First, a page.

Sydney's most popular nightspots include Kings Cross, Oxford Street, Darling Harbour, Circular Quay and The Rocks, which all contain various bars, nightclubs and restaurants. There are also several popular museums, such as the Australian Museum of natural history and anthropology, the Powerhouse Museum of science, technology and design, the Art Gallery of New South Wales and the Australian National Maritime Museum. Other places worth visiting include the Luna Park Sydney, Sydney Tower, Sydney Aquarium, Taronga Zoo, and the Sydney Observatory.

Accommodation in Sydney’s residential colleges and halls

The University of Sydney, established in 1850, is Australia's oldest university and the largest in Sydney. Accommodation is provided by residential colleges located on and around the main campus in the city centre. Other universities in Sydney include the University of New South Wales and Macquarie University. It should be understood that these residences and colleges are designed primarily for students and not children or adults expecting a high level of luxury. However, with this in mind, they do meet a level of comfort that we expect most visitors to be happy with, and we will welcome any feedback where this is not the case.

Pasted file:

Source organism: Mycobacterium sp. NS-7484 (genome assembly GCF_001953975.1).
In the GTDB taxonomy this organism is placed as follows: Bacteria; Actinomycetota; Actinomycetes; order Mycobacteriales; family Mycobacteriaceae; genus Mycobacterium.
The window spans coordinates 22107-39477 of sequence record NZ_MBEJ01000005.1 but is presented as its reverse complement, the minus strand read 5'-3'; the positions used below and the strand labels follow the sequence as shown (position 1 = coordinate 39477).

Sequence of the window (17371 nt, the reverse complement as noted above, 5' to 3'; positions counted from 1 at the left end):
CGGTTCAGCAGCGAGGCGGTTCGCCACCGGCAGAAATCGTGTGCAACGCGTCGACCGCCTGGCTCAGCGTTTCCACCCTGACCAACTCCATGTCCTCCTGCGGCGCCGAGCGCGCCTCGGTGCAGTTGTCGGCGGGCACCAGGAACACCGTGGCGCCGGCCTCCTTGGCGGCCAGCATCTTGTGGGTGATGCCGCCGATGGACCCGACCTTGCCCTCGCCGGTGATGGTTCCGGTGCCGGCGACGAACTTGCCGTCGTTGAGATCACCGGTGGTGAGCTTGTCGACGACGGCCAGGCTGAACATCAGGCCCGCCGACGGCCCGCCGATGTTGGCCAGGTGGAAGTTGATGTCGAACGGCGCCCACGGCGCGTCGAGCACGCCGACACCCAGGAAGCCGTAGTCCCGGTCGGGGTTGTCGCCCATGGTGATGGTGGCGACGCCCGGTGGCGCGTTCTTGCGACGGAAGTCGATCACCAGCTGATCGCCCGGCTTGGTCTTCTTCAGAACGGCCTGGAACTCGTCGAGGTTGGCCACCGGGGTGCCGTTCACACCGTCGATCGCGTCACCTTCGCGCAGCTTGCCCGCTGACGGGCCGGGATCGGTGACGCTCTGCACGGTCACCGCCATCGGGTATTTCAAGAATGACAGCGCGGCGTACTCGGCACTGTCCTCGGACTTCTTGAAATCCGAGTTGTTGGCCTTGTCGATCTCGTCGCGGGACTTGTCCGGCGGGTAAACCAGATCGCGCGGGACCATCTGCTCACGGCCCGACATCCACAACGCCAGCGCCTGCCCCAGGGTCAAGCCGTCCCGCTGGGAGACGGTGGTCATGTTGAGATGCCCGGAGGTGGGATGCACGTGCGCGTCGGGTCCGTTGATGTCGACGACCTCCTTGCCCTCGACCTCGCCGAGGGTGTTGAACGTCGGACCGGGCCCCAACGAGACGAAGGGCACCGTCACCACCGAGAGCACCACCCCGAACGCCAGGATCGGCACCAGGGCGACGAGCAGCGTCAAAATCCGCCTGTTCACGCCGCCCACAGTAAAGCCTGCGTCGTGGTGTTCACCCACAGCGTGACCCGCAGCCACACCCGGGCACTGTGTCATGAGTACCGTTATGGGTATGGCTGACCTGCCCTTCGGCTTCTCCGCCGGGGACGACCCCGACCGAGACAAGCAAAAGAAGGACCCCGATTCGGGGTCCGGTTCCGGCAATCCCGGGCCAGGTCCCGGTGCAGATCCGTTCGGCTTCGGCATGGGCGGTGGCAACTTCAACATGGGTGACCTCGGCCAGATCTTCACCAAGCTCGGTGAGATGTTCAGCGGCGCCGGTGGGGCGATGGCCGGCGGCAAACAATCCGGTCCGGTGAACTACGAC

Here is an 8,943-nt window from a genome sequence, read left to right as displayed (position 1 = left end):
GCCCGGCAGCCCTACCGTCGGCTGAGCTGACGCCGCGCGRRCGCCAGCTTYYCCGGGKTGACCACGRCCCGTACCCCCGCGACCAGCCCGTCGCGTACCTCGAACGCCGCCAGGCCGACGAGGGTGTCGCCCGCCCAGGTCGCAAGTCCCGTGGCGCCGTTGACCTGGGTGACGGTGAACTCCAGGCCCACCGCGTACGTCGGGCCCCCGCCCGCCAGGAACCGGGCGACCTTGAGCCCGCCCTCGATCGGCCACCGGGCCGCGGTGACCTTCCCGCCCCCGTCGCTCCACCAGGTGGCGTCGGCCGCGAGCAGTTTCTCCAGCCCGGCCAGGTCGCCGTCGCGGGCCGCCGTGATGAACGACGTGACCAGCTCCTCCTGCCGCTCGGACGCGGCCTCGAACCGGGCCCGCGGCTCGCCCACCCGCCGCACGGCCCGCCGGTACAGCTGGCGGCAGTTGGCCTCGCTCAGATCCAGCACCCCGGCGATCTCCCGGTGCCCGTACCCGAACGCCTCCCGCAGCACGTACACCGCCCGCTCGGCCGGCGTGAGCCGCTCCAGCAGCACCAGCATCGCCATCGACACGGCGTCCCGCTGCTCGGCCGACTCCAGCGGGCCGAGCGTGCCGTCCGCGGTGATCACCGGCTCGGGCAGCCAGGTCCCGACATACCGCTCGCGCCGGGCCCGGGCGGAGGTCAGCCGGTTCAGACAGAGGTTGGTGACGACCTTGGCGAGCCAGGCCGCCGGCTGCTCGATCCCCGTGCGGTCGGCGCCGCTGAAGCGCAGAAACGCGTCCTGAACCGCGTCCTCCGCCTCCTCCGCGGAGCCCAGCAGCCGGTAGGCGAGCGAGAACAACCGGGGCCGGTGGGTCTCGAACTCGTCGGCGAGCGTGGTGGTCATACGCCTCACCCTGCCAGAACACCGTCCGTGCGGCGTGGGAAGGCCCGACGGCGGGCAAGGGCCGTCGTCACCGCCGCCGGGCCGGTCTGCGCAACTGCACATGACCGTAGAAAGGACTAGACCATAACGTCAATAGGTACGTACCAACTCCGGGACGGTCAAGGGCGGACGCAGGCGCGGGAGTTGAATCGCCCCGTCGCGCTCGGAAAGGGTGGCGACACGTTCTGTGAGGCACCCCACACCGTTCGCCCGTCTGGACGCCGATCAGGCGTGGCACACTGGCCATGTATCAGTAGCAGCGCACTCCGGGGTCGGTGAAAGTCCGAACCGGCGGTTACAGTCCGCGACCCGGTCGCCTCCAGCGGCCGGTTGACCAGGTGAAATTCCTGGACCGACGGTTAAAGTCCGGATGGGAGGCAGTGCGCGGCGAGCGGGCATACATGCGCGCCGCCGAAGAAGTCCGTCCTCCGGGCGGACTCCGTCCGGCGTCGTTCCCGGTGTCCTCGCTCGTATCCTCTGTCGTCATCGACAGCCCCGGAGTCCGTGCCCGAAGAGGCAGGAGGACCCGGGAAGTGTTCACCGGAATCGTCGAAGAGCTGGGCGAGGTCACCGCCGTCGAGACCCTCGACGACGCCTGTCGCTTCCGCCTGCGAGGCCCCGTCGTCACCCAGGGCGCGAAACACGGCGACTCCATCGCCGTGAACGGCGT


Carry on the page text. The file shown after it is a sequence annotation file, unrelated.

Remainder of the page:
Getting around Sydney

Most Sydney residents travel by car through the system of roads, freeways and tollways (motorways). The most important trunk routes in the urban area are the nine Metroads, which include the Sydney Orbital Network. Trains run as suburban commuter rail services in the outer suburbs, then converge in an underground city loop service in the CBD. Sydney has one privately operated light rail line, Metro Light Rail, running from Central Station to Lilyfield along a former goods train line. The Metro Monorail runs in a loop around the main shopping district and Darling Harbour.

In the city and inner suburbs the state-owned Sydney Buses has a monopoly, but in the outer suburbs, service is contracted to many private bus companies. Sydney Ferries runs numerous commuter and tourist ferry services on Sydney Harbour and the Parramatta River. Sydney Airport, in the suburb of Mascot in the south of the city, is Sydney's main airport, and is one of the oldest continually operated airports in the world.

History of Sydney